Jack crouched in front of the small, weathered grey tombstone, brushing snow away from the tight inscription. The evergreen trees surrounded him, imprisoned him in this sanctuary of lost time and memories. He breathed in heavily, and read the simple phrase on the grave.
Here lies Pippa Jacklyne Overland
Mother, Wife, Sister, and Daughter
Died from Hypothermia
His sister, lying six feet under deep soil and snow. She had died so young. Sure, she had had a new baby girl, and a husband, but that didn't mean she had lived the life she had deserved. Jackson Overland had protected her the first time, when the ice had cracked, throwing her to the safety of the thicker ice, but he wasn't there to protect her from getting lost, from the cold, from the blizzard. From Jack Frost. A tear trickled down Jack’s face, and he wiped it away angrily. Why did he have to get so worked-up all the time?! Why couldn't he just control his temper?! His sister could have survived, without Jack Frost killing her at 26 years old. She hadn't deserved this. Just like The Titanic, hypothermia, and frostbite. He had killed so many people who had families, friends, people who loved them. Like Pippa had loved him. It was always his fault.
Jack stood up, blinking cool tears out of his eyes, and gently prodded the wet earth in front of Pippa’s grave with his staff. A small clear ice vase appeared, a snow forget-me-not hanging sadly over the crystal lip. Jack remembered that day, the day he had regained that one flash of memory, right before watching his sister freeze to death. Jack had stopped the blizzard, his anger turning to pure terror, transforming the air into a wispy snowfall. He had landed next to her, afraid to touch her, not wanting to make her colder as she laid in the freezing snow, miles from any shelter.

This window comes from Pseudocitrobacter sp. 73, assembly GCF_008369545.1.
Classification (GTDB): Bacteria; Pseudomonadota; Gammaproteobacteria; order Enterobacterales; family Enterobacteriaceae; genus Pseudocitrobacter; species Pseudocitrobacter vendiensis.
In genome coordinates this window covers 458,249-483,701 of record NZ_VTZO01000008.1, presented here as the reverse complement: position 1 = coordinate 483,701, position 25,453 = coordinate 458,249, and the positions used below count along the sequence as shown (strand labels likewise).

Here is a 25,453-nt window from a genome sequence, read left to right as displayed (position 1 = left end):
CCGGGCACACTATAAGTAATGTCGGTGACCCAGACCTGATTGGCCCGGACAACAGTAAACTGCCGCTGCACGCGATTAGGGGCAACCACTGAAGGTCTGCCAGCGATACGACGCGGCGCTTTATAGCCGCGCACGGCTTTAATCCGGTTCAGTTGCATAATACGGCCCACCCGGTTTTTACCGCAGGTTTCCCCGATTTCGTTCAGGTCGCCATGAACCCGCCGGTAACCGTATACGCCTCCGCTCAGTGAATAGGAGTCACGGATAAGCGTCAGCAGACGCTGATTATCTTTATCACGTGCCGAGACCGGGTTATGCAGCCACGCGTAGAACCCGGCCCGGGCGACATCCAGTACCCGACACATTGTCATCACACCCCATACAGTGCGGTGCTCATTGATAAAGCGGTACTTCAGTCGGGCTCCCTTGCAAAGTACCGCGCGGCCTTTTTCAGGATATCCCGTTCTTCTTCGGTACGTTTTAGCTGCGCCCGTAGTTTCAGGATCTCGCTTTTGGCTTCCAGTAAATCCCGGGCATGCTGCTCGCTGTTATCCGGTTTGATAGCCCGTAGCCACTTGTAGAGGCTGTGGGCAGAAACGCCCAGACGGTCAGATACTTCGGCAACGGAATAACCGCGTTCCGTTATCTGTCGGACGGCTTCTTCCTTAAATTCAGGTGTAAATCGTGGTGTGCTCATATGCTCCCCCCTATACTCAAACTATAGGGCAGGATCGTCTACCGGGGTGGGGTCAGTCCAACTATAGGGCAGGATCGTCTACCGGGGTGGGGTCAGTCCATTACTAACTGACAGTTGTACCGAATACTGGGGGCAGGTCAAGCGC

He had stood there, worthless, as she died, her face as ashen as Jack’s own. Jack had cried, recounting the one memory he had gained, over and over again, the one of this girl, laughing, laughing at the blurred figure of someone hanging upside down from the thick bough of an oak tree. He didn't know why he felt so sad. He didn't know her, at least he hadn't then. He didn't remember anything after that, though her beautiful deep brown eyes still lingered in Jack’s memory every time he revisited that moment. Her eyes, staring up at him, her pale mouth feebly mouthing one word; "Jack”. She then fell silent, falling into the supreme overlord that is Death. Someone even Pitch couldn't deny.
Jack slid down onto his knees, bowing his head in shame. “I’m s-so sorry, Pippa. So, so, s-so, so sorry. I didn't m-mean to.”, he stuttered. There was no response. Jack felt a lump gather in his throat, and tried to swallow it, painfully. But that just made it catch. Jack fell apart. He sobbed, mumbling apologies rapidly under his breath. Jack felt the snowfall grow heavier, large snowflakes falling lightly on the points of pine needles.A soft sound drifted to Jack’s ears; the sound of small feet softly treading nearby. Jack recognized the familiar footfalls instantly. Sandy. Jack wiped at his eyes, and stood up, turning to face the Sandman's concerned golden eyes, right in front of his face. How had he moved so fast?! Jack started, and Sandman stepped back, 'Sorry' forming in golden dreamsand above his head. Jack shook his head, trying to swallow his remaining sobs, achieving to nearly choke himself. After recovering from his series of racking coughs, he replied. "No problem, Sandy." Jack hesitated. "...How much of that did you see?" Sandy shrugged his shoulders, letting his gaze wander. He had probably seen most of Jack's breakdown, the most humiliating part. Sandy smiled shyly, and gestured behind Jack, at the tombstone. Jack turned, and his mouth opened in surprise. A shimmery golden rose was leaning next to the snow flower in the ice vase. They were beautiful together. Just like Pippa and Jack. One a cold and forgotten creature, the other bright and optimistic. Jack turned back to Sandy, and smiled thankfully. Sandy, understanding, smiled, pleased. His smile faded, and a question mark appeared above his head.